Greenlight from the European Council to the new € 14.8 billion EU space program for the period 2021-2027. According to a statement from Bruxelles, the proposed regulation should serve to ensure high-quality data and services, the creation of new jobs, economic growth, as well as greater security, and a stronger role for the EU in the sector. To do this, the Council wants to simplify the legal framework for space and make available an adequate budget.
Manuel Heitor, Portuguese Minister of Science, Technology and Higher Education, affirmed that space activities are in fact “engines of sustainable economic growth” and the EU program “will allow us to remain competitive in the new space economy and to preserve space sovereignty.” The regulation now passes to the European Parliament, which is expected to approve the Council’s position in the coming weeks. Once the regulation has been definitively approved, it will be valid retroactively from 1 January 2021.
Space has always represented a splendid illustration of human adventure, in reality as well as in the imagination. Space activities are often associated with the ideology of progress, conquest, and overcoming of both physical and cognitive borders. The idea of space conquest as a fundamental step for the evolution of human society was recently interpreted by the American “new space” actors such as Elon Musk and Jeff Bezos, who launch new rockets and plan human settlements on the Moon. and on Mars.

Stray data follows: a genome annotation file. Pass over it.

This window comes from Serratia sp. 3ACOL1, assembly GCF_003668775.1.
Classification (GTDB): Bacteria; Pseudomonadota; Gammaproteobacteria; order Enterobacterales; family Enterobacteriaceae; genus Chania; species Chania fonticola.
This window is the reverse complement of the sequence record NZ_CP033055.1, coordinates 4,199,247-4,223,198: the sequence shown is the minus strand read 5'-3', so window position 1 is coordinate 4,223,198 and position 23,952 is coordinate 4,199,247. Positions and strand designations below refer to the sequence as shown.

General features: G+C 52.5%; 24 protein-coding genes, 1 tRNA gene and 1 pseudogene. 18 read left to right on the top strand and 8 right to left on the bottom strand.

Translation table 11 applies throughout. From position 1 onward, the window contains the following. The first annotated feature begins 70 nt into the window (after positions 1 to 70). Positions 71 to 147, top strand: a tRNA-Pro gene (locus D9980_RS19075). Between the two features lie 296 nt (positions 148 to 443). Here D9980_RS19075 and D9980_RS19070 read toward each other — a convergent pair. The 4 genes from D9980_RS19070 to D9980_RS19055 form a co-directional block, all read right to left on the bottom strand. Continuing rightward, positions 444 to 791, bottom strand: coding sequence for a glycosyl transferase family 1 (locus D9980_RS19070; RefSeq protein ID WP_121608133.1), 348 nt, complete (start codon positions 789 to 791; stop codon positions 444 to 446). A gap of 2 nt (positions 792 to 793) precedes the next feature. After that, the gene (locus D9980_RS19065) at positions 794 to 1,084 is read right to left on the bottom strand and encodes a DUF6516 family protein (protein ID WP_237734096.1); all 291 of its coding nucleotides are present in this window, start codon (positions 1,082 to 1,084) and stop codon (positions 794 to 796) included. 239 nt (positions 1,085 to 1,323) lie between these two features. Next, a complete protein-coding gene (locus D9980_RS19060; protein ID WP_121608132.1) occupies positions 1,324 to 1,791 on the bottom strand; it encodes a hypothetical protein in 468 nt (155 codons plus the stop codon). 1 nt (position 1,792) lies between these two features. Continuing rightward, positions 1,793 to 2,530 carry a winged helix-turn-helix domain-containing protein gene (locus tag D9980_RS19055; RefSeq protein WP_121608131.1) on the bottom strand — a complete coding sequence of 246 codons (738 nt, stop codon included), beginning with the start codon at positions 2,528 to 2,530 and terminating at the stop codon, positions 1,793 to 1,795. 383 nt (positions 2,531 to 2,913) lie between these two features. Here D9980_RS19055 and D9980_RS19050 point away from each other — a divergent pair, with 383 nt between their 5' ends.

For Europe, however, the visionary scope of space as an ideological and unifying manifestation is less obvious. There are national space policies with their traditions, visions, and differences. Here we must remember the importance of French politics, followed by German and Italian politics; these three countries stand out in the European context also for the complete technological panoply they have managed to develop, but they do not exhaust the European space activities with excellence also in Spain, Belgium, Holland, Sweden, United Kingdom, Switzerland and in all the countries of the Union.
The development of space in Europe has always been characterized by the interactions between national assets and European cooperation: the European Space Agency (ESA), founded in 1975, has structured the growth of a European space policy through large programs for launch capabilities, science, exploration and development of services. This intergovernmental agency has been able to build a series of programs, synonymous with delicate convergences and compromises between the various countries, often reached the ESA ministerial council, a programmatic and financial decision-making body. ESA represents a successful model, and overall a comfortable context in which the “just Retour” policy ensures answers on a national basis proportional to the investments of each Member State, which also corresponds well to the logic of contributions from public budgets national.